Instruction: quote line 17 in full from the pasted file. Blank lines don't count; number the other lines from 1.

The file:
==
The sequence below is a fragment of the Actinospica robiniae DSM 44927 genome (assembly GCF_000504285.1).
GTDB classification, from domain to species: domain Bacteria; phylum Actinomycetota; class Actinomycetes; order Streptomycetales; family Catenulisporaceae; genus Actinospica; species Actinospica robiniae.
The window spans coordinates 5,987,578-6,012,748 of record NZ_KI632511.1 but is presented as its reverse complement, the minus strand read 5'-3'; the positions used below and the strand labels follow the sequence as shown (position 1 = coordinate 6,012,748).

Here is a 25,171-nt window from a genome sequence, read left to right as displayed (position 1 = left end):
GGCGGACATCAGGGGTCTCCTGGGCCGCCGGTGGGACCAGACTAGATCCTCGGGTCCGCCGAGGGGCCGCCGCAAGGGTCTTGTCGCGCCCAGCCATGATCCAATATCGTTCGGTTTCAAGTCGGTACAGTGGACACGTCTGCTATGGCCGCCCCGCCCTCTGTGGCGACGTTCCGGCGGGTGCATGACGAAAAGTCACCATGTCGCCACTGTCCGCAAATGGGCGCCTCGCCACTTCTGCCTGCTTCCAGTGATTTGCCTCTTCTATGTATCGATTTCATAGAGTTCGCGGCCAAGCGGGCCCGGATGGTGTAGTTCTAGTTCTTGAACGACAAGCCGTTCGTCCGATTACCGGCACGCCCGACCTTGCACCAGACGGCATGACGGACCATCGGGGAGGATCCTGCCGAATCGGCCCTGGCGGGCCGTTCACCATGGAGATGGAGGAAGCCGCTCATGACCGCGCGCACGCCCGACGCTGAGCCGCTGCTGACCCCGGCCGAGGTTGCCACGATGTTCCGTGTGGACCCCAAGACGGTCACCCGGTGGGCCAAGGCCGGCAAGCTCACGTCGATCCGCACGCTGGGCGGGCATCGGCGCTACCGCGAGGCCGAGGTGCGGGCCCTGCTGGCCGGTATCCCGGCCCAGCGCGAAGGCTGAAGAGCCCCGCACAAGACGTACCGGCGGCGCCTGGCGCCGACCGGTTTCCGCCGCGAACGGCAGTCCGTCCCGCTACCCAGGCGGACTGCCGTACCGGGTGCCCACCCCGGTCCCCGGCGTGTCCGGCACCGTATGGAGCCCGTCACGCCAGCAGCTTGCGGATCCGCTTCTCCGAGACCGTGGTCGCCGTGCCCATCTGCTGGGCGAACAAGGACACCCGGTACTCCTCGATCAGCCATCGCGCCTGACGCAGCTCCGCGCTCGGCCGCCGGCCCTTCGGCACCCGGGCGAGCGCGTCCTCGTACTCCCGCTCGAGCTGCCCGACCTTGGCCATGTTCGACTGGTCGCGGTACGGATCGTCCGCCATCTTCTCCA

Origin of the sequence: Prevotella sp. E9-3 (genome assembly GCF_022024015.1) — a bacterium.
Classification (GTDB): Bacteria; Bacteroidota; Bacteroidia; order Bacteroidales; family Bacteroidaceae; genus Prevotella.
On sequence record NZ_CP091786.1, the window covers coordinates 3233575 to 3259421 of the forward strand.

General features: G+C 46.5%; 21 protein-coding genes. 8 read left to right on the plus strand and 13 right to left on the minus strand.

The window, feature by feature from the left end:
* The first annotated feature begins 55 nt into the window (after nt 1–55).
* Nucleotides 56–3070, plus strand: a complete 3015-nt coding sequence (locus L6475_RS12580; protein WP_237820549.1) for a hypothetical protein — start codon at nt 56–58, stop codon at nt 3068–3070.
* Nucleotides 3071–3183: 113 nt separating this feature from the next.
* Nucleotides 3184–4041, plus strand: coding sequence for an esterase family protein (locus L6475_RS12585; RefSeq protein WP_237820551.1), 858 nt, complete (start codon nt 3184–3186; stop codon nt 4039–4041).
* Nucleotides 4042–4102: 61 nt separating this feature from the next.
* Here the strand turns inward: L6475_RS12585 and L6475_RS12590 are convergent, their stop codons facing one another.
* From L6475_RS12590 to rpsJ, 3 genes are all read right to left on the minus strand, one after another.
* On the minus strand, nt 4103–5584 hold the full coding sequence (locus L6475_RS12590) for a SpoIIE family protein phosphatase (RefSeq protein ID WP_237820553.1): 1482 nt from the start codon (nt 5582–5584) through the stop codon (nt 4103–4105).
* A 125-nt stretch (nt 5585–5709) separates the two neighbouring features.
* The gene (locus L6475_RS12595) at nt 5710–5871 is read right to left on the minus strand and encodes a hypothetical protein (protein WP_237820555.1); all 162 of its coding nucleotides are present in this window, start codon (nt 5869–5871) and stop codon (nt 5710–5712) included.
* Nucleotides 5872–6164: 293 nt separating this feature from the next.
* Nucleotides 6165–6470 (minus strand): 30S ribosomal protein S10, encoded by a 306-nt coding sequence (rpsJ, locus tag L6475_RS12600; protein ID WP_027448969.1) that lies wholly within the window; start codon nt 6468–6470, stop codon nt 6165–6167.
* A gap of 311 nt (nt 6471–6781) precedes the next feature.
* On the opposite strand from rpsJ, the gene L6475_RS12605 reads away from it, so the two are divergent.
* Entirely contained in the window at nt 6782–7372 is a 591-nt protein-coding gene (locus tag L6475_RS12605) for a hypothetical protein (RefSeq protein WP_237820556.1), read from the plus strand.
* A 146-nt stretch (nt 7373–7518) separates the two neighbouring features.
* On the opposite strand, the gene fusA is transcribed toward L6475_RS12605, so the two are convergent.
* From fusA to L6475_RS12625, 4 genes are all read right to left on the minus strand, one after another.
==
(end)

* From L6475_RS12590 to rpsJ, 3 genes are all read right to left on the minus strand, one after another.